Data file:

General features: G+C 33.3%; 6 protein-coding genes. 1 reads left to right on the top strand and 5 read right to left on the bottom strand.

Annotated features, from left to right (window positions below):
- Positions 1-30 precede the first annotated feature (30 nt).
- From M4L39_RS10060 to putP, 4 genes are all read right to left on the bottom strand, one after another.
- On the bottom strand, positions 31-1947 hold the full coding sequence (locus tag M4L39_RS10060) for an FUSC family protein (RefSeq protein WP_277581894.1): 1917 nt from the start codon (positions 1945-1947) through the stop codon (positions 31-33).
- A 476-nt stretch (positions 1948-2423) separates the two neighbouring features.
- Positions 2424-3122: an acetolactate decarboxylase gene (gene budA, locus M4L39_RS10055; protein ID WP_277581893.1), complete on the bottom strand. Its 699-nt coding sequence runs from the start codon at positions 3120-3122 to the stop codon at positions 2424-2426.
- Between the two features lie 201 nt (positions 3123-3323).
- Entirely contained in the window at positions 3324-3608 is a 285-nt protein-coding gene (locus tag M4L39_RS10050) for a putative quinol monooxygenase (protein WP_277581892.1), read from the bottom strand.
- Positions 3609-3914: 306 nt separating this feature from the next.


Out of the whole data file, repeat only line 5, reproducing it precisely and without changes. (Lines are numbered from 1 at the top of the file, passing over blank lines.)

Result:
- On the bottom strand, positions 31-1947 hold the full coding sequence (locus tag M4L39_RS10060) for an FUSC family protein (RefSeq protein WP_277581894.1): 1917 nt from the start codon (positions 1945-1947) through the stop codon (positions 31-33).